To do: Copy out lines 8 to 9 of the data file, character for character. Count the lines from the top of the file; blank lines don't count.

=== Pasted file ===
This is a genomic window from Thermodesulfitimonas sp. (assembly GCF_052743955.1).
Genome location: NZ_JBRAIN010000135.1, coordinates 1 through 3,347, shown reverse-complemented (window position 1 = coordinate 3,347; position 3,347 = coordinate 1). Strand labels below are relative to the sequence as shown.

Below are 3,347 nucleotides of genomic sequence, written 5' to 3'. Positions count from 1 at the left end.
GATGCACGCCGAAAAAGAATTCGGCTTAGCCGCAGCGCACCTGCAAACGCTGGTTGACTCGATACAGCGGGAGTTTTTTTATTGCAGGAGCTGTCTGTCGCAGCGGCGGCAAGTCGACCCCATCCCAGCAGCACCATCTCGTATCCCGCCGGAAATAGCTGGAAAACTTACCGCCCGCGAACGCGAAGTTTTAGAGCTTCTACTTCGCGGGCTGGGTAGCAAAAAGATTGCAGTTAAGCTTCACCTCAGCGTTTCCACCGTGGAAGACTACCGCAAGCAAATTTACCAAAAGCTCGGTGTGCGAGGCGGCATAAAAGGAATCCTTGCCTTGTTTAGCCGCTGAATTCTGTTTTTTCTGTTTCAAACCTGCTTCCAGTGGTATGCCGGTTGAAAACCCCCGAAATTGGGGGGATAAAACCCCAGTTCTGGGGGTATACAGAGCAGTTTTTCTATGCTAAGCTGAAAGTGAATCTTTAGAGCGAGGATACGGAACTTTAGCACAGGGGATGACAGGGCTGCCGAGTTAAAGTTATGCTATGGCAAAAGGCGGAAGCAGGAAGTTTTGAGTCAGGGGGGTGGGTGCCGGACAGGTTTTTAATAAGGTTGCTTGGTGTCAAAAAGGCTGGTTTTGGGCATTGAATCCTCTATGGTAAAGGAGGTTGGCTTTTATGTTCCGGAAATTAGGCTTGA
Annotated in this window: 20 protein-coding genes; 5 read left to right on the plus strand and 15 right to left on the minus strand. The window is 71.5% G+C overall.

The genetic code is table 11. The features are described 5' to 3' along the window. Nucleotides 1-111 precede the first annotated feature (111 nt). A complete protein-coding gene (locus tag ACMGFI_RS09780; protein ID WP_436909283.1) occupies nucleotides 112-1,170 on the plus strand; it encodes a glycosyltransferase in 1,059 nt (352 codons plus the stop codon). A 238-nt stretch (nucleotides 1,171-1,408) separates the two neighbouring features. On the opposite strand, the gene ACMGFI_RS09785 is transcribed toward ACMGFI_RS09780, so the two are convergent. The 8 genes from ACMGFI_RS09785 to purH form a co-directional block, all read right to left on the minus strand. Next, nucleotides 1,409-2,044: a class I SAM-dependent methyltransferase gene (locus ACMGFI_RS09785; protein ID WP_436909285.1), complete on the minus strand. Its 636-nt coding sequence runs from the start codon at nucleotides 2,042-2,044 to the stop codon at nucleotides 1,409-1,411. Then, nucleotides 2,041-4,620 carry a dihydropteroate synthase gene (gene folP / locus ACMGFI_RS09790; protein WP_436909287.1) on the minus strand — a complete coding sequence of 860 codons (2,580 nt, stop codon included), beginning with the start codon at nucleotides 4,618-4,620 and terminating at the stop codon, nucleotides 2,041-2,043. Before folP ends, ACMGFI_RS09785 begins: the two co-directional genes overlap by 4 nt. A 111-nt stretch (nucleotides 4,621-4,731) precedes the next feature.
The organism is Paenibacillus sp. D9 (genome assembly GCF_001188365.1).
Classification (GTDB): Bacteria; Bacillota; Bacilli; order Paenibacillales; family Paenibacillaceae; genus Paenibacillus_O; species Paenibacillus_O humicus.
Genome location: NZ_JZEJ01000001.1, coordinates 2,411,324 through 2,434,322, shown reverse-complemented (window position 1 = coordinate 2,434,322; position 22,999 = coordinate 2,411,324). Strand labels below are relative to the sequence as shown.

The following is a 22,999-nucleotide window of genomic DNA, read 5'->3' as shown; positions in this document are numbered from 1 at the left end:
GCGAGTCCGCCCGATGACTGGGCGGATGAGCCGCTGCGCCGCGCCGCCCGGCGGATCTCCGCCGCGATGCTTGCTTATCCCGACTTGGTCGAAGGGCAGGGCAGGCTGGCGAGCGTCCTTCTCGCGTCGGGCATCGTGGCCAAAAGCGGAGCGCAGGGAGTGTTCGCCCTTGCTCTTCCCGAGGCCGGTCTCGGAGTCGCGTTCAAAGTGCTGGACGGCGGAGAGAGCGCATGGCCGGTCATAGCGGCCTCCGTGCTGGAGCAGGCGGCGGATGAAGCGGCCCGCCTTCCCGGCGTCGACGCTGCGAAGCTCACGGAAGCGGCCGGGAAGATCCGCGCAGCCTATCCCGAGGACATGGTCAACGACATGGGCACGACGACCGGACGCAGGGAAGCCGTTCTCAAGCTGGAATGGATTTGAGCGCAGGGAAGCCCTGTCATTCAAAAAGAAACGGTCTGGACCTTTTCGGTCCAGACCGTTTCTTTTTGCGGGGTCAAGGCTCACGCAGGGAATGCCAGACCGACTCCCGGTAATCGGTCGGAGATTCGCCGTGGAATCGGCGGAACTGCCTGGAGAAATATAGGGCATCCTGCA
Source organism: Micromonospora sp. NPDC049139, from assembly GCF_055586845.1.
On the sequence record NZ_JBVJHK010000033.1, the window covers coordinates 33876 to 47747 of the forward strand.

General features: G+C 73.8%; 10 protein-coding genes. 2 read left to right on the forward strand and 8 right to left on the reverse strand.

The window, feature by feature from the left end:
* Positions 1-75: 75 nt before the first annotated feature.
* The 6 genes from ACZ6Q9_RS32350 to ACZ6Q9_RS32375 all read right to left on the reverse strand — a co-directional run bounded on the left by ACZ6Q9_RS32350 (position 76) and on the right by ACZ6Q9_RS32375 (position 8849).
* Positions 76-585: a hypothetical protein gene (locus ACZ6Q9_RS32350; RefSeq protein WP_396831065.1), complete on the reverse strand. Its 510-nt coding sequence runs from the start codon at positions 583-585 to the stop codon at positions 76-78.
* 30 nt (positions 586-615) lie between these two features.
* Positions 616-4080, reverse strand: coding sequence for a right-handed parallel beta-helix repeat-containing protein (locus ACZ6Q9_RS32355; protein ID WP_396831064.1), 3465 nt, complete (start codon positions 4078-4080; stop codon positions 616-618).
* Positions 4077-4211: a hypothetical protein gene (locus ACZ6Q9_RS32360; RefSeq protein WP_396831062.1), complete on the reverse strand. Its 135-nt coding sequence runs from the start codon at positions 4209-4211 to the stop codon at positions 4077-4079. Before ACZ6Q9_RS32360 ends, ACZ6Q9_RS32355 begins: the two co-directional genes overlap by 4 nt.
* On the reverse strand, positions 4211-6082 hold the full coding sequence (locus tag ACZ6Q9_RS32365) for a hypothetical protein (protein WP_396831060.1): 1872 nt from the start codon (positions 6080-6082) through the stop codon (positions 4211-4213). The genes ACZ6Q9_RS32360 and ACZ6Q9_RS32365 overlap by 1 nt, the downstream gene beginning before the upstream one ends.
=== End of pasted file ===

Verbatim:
Classification (GTDB): Bacteria; Bacillota; Bacilli; order Paenibacillales; family Paenibacillaceae; genus Paenibacillus_O; species Paenibacillus_O humicus.
Genome location: NZ_JZEJ01000001.1, coordinates 2,411,324 through 2,434,322, shown reverse-complemented (window position 1 = coordinate 2,434,322; position 22,999 = coordinate 2,411,324). Strand labels below are relative to the sequence as shown.